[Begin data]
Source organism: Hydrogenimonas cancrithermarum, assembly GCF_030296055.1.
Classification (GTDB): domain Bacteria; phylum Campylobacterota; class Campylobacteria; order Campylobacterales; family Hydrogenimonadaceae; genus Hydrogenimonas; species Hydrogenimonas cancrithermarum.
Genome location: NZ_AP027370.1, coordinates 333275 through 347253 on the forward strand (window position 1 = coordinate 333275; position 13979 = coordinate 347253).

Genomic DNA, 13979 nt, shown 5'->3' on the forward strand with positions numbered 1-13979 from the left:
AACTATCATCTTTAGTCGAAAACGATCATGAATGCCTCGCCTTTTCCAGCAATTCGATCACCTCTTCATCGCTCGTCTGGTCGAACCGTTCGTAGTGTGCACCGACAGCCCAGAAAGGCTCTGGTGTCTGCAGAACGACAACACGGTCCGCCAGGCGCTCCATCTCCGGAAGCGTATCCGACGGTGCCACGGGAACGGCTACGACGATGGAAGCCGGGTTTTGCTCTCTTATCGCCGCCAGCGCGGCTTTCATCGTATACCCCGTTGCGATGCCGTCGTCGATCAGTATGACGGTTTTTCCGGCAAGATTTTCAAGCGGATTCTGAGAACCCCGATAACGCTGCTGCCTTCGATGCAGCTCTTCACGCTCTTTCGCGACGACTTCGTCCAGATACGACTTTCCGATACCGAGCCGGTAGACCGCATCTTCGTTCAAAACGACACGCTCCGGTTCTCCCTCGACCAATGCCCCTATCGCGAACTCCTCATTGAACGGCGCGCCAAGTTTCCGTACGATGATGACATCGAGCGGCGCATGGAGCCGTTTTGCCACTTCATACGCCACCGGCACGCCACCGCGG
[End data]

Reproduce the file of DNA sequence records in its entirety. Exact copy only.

Source organism: Hydrogenimonas cancrithermarum, assembly GCF_030296055.1.
Classification (GTDB): domain Bacteria; phylum Campylobacterota; class Campylobacteria; order Campylobacterales; family Hydrogenimonadaceae; genus Hydrogenimonas; species Hydrogenimonas cancrithermarum.
Genome location: NZ_AP027370.1, coordinates 333275 through 347253 on the forward strand (window position 1 = coordinate 333275; position 13979 = coordinate 347253).

Genomic DNA, 13979 nt, shown 5'->3' on the forward strand with positions numbered 1-13979 from the left:
AACTATCATCTTTAGTCGAAAACGATCATGAATGCCTCGCCTTTTCCAGCAATTCGATCACCTCTTCATCGCTCGTCTGGTCGAACCGTTCGTAGTGTGCACCGACAGCCCAGAAAGGCTCTGGTGTCTGCAGAACGACAACACGGTCCGCCAGGCGCTCCATCTCCGGAAGCGTATCCGACGGTGCCACGGGAACGGCTACGACGATGGAAGCCGGGTTTTGCTCTCTTATCGCCGCCAGCGCGGCTTTCATCGTATACCCCGTTGCGATGCCGTCGTCGATCAGTATGACGGTTTTTCCGGCAAGATTTTCAAGCGGATTCTGAGAACCCCGATAACGCTGCTGCCTTCGATGCAGCTCTTCACGCTCTTTCGCGACGACTTCGTCCAGATACGACTTTCCGATACCGAGCCGGTAGACCGCATCTTCGTTCAAAACGACACGCTCCGGTTCTCCCTCGACCAATGCCCCTATCGCGAACTCCTCATTGAACGGCGCGCCAAGTTTCCGTACGATGATGACATCGAGCGGCGCATGGAGCCGTTTTGCCACTTCATACGCCACCGGCACGCCACCGCGG